Prince Harry is joining the Aspen Institute’s new Commission on Information Disorder as a commissioner after wanting to battle what he called an “avalanche of misinformation”.
The Duke of Sussex is one of 14 other commissioners and three co-chairs who will conduct a six-month study into the extent of American digital misinformation and disinformation.
But the news of Prince Harry having a “normal” - or rather, non-royal - job might not be as new as we think, as he’s also been working as the chief impact officer of BetterUp.
The three co-chairs for the Commission on Information Disorder are Journalist Katie Couric, Color of Change president Rashad Robinson, and Chris Krebs, the former director of the US Cybersecurity and Infrastructure Security Agency.
“This information crisis undermines confidence in our democratic institutions and strikes right at the foundation of society,” Krebs said in a statement.
The list of commissioners - released to the public on the morning of 24 March - includes former Texas congressman Will Hurd; Sue Gordon, the former principal deputy director of national intelligence; and Kathryn Murdoch, the co-founder and president of Quadrivium and daughter-in-law of media mogul Rupert.
“As I’ve said, the experience of today’s digital world has us inundated with an avalanche of misinformation, affecting our ability as individuals as well as societies to think clearly and truly understand the world we live in,” the Duke of Sussex said in a statement.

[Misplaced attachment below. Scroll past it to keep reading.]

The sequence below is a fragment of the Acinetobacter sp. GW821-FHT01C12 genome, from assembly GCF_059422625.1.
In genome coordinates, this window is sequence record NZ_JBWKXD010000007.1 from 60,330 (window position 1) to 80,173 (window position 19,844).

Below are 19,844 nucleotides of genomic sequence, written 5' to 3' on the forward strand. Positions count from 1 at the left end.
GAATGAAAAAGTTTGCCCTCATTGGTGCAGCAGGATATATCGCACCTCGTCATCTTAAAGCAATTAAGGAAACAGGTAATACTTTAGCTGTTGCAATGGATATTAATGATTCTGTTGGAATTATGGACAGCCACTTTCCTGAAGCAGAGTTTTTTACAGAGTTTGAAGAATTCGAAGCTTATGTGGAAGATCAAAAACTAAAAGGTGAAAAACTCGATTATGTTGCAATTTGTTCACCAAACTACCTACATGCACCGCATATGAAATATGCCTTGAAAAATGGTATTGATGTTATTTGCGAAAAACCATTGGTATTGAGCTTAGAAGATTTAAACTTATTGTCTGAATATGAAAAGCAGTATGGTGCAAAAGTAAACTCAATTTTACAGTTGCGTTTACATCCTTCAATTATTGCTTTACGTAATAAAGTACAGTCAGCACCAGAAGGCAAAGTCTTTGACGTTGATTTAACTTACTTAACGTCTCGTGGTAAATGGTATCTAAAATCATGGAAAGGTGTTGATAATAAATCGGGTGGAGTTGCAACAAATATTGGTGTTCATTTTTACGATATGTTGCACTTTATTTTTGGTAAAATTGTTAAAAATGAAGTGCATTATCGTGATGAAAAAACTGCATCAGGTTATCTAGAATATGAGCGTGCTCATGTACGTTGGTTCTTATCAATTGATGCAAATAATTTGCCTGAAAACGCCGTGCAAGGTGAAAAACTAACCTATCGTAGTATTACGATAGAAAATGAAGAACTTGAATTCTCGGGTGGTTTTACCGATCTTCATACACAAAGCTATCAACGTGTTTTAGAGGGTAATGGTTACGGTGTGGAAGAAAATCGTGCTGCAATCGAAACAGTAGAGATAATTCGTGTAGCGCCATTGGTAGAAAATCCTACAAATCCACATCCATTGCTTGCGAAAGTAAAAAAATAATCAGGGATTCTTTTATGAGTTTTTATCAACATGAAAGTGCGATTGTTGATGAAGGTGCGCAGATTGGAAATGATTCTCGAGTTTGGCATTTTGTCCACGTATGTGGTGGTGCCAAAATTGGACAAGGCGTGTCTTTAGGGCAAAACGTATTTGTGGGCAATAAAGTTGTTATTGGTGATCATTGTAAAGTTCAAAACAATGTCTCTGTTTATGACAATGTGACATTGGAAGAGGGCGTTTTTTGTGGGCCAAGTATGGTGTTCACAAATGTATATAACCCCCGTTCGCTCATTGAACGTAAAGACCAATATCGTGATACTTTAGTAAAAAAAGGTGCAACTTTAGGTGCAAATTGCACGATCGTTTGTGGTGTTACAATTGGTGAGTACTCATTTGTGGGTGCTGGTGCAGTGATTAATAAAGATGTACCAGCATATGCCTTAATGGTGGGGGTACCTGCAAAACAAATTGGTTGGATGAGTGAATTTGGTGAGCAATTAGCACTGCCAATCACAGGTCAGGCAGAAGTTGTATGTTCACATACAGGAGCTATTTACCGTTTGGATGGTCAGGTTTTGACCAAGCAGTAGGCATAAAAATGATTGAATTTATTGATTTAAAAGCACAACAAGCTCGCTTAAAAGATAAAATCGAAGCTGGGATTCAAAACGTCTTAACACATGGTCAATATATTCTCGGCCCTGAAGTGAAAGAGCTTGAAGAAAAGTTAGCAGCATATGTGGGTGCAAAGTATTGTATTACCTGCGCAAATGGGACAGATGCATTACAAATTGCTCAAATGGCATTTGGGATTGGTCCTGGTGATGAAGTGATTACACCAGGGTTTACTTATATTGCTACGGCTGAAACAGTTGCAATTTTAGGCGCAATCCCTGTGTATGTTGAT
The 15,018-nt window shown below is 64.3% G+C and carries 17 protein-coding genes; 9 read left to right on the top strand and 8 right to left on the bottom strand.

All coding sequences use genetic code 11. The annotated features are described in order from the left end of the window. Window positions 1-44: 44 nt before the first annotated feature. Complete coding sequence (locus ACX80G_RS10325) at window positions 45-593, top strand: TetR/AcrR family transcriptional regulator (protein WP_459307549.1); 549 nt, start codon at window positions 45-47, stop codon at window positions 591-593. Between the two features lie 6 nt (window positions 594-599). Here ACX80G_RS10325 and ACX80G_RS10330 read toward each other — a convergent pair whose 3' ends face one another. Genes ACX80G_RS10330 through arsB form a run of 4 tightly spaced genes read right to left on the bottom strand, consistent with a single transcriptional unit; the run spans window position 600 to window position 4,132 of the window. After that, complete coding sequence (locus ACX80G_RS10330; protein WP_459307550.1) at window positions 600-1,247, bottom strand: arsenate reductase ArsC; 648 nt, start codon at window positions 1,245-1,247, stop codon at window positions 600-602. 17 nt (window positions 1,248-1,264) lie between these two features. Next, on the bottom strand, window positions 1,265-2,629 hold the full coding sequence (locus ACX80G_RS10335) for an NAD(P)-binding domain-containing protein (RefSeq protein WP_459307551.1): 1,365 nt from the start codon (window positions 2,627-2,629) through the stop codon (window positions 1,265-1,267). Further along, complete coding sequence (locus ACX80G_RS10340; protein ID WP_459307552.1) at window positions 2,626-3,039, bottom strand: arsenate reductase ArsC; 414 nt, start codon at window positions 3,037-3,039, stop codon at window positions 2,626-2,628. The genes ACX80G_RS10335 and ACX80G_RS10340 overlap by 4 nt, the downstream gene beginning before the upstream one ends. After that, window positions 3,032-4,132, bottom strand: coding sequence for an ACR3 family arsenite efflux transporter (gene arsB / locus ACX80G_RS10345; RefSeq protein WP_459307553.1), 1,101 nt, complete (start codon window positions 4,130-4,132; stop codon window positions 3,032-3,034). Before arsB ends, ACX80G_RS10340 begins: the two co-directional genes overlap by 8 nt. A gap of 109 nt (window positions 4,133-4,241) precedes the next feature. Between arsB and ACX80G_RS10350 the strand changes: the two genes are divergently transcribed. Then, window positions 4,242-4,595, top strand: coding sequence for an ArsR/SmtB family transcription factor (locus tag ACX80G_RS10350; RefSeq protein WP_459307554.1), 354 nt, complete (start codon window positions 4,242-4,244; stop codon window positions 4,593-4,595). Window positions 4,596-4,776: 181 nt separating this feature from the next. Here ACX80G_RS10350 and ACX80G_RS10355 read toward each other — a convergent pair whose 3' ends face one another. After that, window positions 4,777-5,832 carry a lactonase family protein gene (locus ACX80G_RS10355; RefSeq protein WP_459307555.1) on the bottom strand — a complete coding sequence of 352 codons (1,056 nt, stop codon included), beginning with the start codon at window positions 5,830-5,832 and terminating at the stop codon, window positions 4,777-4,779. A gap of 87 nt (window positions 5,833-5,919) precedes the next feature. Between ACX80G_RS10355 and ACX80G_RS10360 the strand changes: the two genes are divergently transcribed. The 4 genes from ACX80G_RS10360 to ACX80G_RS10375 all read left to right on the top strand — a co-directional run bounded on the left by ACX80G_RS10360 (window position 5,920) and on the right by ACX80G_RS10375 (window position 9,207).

“It’s my belief that this is a humanitarian issue,” he said, “and as such, it demands a multi-stakeholder response from advocacy voices, members of the media, academic researchers, and both government and civil society leaders. I’m eager to join this new Aspen commission and look forward to working on a solution-oriented approach to the information disorder crisis.”
Prince Harry has also been working as the chief impact officer of BetterUp - a US professional coaching and mental health firm - for a number of months now, but the news has only just come out.
His boss, Alexi Robichaux, chief executive of US professional coaching and mental health firm BetterUp, said he has been “impressed” with Harry’s “incredible attitude”.
The Silicon Valley chief executive said the Duke’s role is to “helo change the dialogue on mental health”, and his royal title is omitted from the workplace, just referring to him as Harry.
Mr Robichaux also told Sky News: “We were just so impressed, and really I think there was such a natural chemistry and synergy around the insights and the contributions he can make creatively to BetterUp in ensuring that we achieve our mission.
“Bigger than commercial success, this is about global impact.
“And so as we crafted the role together, those four buckets of opportunities, we came to the title ‘chief impact officer’, really denoting that he’s focused on our mission and he’s focused on ensuring that we’re doing everything we can to achieve our mission on a bigger and larger and grander scale to impact the lives of more people.”
Details of Prince Harry’s role - including salary and working hours - were not shared with the press.